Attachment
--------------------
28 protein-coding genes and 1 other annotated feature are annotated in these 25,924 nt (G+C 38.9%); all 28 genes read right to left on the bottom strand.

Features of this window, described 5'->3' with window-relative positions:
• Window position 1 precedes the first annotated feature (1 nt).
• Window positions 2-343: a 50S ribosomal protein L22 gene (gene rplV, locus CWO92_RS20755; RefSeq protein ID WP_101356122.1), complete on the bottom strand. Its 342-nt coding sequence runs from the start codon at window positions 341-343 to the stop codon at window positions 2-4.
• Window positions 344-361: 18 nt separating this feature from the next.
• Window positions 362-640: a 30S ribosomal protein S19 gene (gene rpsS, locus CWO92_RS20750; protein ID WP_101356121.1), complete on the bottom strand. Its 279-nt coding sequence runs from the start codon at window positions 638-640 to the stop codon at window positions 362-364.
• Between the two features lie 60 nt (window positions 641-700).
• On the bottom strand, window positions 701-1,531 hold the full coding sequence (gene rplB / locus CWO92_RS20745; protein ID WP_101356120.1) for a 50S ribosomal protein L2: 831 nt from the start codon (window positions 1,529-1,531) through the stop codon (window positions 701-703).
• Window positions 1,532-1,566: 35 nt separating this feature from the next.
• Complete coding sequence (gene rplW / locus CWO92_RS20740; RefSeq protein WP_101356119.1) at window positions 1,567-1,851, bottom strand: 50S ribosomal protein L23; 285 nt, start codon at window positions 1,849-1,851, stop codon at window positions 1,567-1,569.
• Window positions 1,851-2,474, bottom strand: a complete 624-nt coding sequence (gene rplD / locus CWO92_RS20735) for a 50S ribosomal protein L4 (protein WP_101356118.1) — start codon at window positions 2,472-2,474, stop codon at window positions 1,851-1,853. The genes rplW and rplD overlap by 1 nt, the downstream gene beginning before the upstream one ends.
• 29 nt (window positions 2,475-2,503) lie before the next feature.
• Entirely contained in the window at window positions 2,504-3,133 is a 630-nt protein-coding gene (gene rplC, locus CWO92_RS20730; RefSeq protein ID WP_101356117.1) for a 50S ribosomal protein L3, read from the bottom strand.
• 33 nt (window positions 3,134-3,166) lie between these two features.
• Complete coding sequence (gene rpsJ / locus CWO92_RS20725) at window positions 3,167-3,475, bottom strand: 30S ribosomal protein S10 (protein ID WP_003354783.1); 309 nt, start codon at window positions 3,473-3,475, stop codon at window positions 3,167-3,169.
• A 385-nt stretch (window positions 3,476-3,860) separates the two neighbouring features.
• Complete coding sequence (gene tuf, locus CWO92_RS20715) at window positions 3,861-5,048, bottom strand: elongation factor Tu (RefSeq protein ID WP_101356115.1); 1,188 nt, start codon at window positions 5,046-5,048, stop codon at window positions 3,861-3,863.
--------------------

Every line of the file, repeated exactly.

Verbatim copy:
28 protein-coding genes and 1 other annotated feature are annotated in these 25,924 nt (G+C 38.9%); all 28 genes read right to left on the bottom strand.

Features of this window, described 5'->3' with window-relative positions:
• Window position 1 precedes the first annotated feature (1 nt).
• Window positions 2-343: a 50S ribosomal protein L22 gene (gene rplV, locus CWO92_RS20755; RefSeq protein ID WP_101356122.1), complete on the bottom strand. Its 342-nt coding sequence runs from the start codon at window positions 341-343 to the stop codon at window positions 2-4.
• Window positions 344-361: 18 nt separating this feature from the next.
• Window positions 362-640: a 30S ribosomal protein S19 gene (gene rpsS, locus CWO92_RS20750; protein ID WP_101356121.1), complete on the bottom strand. Its 279-nt coding sequence runs from the start codon at window positions 638-640 to the stop codon at window positions 362-364.
• Between the two features lie 60 nt (window positions 641-700).
• On the bottom strand, window positions 701-1,531 hold the full coding sequence (gene rplB / locus CWO92_RS20745; protein ID WP_101356120.1) for a 50S ribosomal protein L2: 831 nt from the start codon (window positions 1,529-1,531) through the stop codon (window positions 701-703).
• Window positions 1,532-1,566: 35 nt separating this feature from the next.
• Complete coding sequence (gene rplW / locus CWO92_RS20740; RefSeq protein WP_101356119.1) at window positions 1,567-1,851, bottom strand: 50S ribosomal protein L23; 285 nt, start codon at window positions 1,849-1,851, stop codon at window positions 1,567-1,569.
• Window positions 1,851-2,474, bottom strand: a complete 624-nt coding sequence (gene rplD / locus CWO92_RS20735) for a 50S ribosomal protein L4 (protein WP_101356118.1) — start codon at window positions 2,472-2,474, stop codon at window positions 1,851-1,853. The genes rplW and rplD overlap by 1 nt, the downstream gene beginning before the upstream one ends.
• 29 nt (window positions 2,475-2,503) lie before the next feature.
• Entirely contained in the window at window positions 2,504-3,133 is a 630-nt protein-coding gene (gene rplC, locus CWO92_RS20730; RefSeq protein ID WP_101356117.1) for a 50S ribosomal protein L3, read from the bottom strand.
• 33 nt (window positions 3,134-3,166) lie between these two features.
• Complete coding sequence (gene rpsJ / locus CWO92_RS20725) at window positions 3,167-3,475, bottom strand: 30S ribosomal protein S10 (protein ID WP_003354783.1); 309 nt, start codon at window positions 3,473-3,475, stop codon at window positions 3,167-3,169.
• A 385-nt stretch (window positions 3,476-3,860) separates the two neighbouring features.
• Complete coding sequence (gene tuf, locus CWO92_RS20715) at window positions 3,861-5,048, bottom strand: elongation factor Tu (RefSeq protein ID WP_101356115.1); 1,188 nt, start codon at window positions 5,046-5,048, stop codon at window positions 3,861-3,863.